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Unlimited Replays: Video Games and Classical Music by William Gibbons (review)

Unlimited Replays: Video Games and Classical Music by William Gibbons (review) 110 American Music, Spring 2020 Unlimited Replays: Video Games and Classical Music. By William Gibbons. New York: Oxford University Press, 2018. ISBN: 978-0-190-26526-7. Paperback. Pp. 196. $29.95. When I come across a comparison between video games and another entertain - ment medium, I immediately think of the foreword to “The Sound Issue” of Kill Screen magazine. Chris Dahlen, then editor in chief, made a bold, evocative claim about the performative relationship between music and gaming: “All apologies to those who think videogames sic [ ] have grown more and more like the movies, but no matter how cinematic they become, the form with which they have the most in common is music. Both forms marry performance and production, gut and theory, and repetition and spontaneity. Neither one is complete until the work gets a player, and a classic will endure a million renditions, as the performers move from practice, to mastery, to reinvention.” The last sentence of Dahlen’s insight points to the core argument of Unlimited Replays, by William Gibbons. But Dahlen’s endpoint is merely Gibbons’s point of departure. Gibbons asks his reader: If we accept that we “play” and “replay” both music and games (a line of thought http://www.deepdyve.com/assets/images/DeepDyve-Logo-lg.png American Music University of Illinois Press

Unlimited Replays: Video Games and Classical Music by William Gibbons (review)

American Music , Volume 38 (1) – Apr 3, 2020

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Publisher
University of Illinois Press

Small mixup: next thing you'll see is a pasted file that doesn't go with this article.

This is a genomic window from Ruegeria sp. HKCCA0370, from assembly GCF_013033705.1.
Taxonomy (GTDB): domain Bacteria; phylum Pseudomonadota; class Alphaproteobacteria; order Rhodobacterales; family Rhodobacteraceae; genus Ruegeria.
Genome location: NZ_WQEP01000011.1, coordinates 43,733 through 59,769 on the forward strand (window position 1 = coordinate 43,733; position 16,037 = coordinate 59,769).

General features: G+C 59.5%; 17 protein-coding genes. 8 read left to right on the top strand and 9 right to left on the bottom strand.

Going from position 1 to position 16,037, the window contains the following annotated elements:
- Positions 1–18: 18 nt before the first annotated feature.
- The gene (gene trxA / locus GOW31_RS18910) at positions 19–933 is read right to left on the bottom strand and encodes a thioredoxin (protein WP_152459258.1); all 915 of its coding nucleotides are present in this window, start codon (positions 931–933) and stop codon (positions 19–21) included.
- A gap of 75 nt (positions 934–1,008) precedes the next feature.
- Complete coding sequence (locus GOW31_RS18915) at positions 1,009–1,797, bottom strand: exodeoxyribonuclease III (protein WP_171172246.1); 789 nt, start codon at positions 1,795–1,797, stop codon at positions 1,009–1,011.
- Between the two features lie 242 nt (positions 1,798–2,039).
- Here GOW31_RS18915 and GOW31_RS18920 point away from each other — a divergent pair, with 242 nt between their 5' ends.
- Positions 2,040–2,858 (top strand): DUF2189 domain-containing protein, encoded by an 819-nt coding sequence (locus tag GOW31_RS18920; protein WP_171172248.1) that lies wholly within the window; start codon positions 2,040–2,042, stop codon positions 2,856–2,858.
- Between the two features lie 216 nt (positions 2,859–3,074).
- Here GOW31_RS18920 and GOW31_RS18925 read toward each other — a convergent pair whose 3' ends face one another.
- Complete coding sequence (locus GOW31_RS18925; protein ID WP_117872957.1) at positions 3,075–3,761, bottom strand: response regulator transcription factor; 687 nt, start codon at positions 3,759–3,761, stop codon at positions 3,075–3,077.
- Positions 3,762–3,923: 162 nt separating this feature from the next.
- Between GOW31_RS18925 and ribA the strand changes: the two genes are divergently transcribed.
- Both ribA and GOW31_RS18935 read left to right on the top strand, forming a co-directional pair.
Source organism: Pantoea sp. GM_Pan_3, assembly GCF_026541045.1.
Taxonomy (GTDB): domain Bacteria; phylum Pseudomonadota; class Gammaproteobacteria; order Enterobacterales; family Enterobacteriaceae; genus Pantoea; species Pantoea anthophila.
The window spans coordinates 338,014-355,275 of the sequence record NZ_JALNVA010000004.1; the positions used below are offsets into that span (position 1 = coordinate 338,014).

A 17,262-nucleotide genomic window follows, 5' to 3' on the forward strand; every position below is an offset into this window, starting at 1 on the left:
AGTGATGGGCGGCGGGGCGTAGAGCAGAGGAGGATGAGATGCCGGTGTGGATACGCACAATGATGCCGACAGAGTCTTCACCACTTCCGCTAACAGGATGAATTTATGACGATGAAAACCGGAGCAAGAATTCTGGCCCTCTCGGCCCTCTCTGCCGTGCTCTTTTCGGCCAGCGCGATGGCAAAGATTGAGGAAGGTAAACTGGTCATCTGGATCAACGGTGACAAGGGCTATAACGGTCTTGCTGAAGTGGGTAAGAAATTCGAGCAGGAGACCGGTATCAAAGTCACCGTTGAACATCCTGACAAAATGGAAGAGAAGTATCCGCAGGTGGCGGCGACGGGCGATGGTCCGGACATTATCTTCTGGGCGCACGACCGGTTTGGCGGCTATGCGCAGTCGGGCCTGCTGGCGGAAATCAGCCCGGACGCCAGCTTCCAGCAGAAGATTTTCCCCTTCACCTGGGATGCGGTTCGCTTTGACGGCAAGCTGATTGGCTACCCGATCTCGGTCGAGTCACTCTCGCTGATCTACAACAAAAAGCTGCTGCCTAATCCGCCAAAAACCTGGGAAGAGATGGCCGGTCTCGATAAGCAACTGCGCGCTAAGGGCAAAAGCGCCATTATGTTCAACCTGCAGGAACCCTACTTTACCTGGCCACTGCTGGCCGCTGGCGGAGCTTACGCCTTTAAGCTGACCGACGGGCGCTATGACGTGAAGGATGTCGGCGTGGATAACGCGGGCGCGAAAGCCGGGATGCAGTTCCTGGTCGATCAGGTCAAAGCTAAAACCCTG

ISSN
1945-2349

Abstract

110 American Music, Spring 2020 Unlimited Replays: Video Games and Classical Music. By William Gibbons. New York: Oxford University Press, 2018. ISBN: 978-0-190-26526-7. Paperback. Pp. 196. $29.95. When I come across a comparison between video games and another entertain - ment medium, I immediately think of the foreword to “The Sound Issue” of Kill Screen magazine. Chris Dahlen, then editor in chief, made a bold, evocative claim about the performative relationship between music and gaming: “All apologies to those who think videogames sic [ ] have grown more and more like the movies, but no matter how cinematic they become, the form with which they have the most in common is music. Both forms marry performance and production, gut and theory, and repetition and spontaneity. Neither one is complete until the work gets a player, and a classic will endure a million renditions, as the performers move from practice, to mastery, to reinvention.” The last sentence of Dahlen’s insight points to the core argument of Unlimited Replays, by William Gibbons. But Dahlen’s endpoint is merely Gibbons’s point of departure. Gibbons asks his reader: If we accept that we “play” and “replay” both music and games (a line of thought

Journal

American MusicUniversity of Illinois Press

Published: Apr 3, 2020

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